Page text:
Michael Gilbertson

Tragedy Tomorrow

            Gilbertson is a native of Iowa who has studied at the Juilliard School in New York with some well-known composers, including John Corigliano, and who has garnered enviable success with American orchestras and awards committees.  Characterized by the young composer as inspired by his encounter with images of New York City during the 1920s, this work is a dark reflection, indeed.  The composer cites the “Art Deco” style of the times (a French style, essentially, and most call the American version “Depression Modern”), and expresses hope that its “glamour and elegance” is redolent in  “Tragedy Tomorrow.”  Expanding the thought, he also cites George Gershwin as inspiration for the work, as well.  Considering the 1930s followed, the evocative title seems appropriate.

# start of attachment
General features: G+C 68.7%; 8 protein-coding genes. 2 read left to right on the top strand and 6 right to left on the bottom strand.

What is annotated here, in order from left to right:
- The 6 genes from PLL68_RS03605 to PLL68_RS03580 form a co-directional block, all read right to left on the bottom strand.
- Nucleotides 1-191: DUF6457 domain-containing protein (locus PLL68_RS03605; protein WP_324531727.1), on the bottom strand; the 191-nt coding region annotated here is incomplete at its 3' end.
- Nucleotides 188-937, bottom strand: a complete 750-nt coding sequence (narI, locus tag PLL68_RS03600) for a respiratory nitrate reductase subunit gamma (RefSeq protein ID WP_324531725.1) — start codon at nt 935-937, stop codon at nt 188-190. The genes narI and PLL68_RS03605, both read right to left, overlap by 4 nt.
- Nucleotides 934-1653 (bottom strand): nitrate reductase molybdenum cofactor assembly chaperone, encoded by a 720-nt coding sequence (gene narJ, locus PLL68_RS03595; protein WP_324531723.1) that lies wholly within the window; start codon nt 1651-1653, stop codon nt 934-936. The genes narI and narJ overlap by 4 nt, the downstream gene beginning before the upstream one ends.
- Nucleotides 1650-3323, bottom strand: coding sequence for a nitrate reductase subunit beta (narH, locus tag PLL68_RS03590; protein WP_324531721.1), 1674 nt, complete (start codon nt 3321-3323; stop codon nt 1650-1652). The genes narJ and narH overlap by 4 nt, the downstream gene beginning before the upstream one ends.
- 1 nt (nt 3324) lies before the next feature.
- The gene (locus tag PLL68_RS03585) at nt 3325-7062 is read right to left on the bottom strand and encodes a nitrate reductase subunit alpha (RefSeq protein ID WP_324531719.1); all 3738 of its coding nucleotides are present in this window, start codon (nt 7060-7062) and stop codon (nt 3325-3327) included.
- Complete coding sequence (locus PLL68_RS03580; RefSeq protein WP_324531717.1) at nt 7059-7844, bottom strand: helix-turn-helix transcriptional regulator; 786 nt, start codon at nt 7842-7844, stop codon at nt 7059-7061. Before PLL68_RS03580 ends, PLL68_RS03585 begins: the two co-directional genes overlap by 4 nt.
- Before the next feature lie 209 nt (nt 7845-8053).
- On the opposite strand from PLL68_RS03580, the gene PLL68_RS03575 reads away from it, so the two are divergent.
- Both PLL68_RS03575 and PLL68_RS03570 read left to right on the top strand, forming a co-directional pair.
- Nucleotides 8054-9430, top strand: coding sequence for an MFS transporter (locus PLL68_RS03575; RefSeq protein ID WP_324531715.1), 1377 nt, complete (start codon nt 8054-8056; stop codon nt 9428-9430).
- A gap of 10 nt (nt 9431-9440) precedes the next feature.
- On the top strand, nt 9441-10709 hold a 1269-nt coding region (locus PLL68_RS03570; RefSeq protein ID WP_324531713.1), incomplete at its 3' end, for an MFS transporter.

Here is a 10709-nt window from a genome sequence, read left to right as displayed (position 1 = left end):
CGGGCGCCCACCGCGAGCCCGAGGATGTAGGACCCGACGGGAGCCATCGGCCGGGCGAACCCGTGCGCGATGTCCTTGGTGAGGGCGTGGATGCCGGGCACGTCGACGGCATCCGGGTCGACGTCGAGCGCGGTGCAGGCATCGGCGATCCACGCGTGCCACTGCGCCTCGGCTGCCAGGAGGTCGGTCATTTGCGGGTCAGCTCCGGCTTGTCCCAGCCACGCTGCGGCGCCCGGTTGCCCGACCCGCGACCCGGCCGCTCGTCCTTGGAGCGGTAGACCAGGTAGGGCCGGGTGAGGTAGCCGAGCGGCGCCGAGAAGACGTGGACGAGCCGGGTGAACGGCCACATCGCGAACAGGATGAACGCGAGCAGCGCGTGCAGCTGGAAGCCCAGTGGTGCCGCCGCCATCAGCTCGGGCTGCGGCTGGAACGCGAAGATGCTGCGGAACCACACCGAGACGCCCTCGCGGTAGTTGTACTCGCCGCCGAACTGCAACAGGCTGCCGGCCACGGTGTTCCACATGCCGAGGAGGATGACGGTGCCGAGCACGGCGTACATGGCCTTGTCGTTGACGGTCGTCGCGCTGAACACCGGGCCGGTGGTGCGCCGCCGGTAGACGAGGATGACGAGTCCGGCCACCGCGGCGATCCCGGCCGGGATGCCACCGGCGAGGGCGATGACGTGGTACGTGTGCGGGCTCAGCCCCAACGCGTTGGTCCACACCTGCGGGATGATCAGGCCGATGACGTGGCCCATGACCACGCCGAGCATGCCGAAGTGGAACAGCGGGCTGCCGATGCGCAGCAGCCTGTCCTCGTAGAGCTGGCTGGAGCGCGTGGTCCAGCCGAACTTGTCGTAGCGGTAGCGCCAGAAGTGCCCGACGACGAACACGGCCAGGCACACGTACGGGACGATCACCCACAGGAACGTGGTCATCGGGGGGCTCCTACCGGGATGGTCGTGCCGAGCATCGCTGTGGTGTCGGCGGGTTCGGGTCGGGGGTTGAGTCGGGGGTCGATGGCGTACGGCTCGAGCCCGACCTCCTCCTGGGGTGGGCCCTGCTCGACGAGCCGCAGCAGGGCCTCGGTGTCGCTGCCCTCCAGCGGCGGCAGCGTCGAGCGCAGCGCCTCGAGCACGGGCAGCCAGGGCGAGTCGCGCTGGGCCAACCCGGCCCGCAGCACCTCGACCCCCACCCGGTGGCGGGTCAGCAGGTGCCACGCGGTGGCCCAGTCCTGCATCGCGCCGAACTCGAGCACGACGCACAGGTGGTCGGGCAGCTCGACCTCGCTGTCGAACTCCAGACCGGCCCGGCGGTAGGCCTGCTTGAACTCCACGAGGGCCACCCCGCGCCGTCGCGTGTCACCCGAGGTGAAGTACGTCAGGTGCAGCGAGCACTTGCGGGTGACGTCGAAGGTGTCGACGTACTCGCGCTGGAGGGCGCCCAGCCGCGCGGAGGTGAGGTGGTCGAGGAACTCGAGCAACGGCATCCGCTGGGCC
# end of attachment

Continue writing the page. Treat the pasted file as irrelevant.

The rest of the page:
Trumpet Concerto

            Gilbertson is a native of Dubuque, Iowa, who at the age of thirty is fast developing a reputation of one America’s most respected and successful young composers.  Active as a composer while still a youth in high school, his relationship with the local symphony provided him with ample opportunities to hear and learn from the realizations of his musical imagination.  This led to a portfolio of works that took him to the Juilliard School in New York, and then on to Yale University.   His composition teachers at those august institutions include such luminaries as John Corigliano, Samuel Adler, Christopher Rouse, and Christopher Theofanidis—all of whom are leading contemporary American composers, familiar to symphony audiences.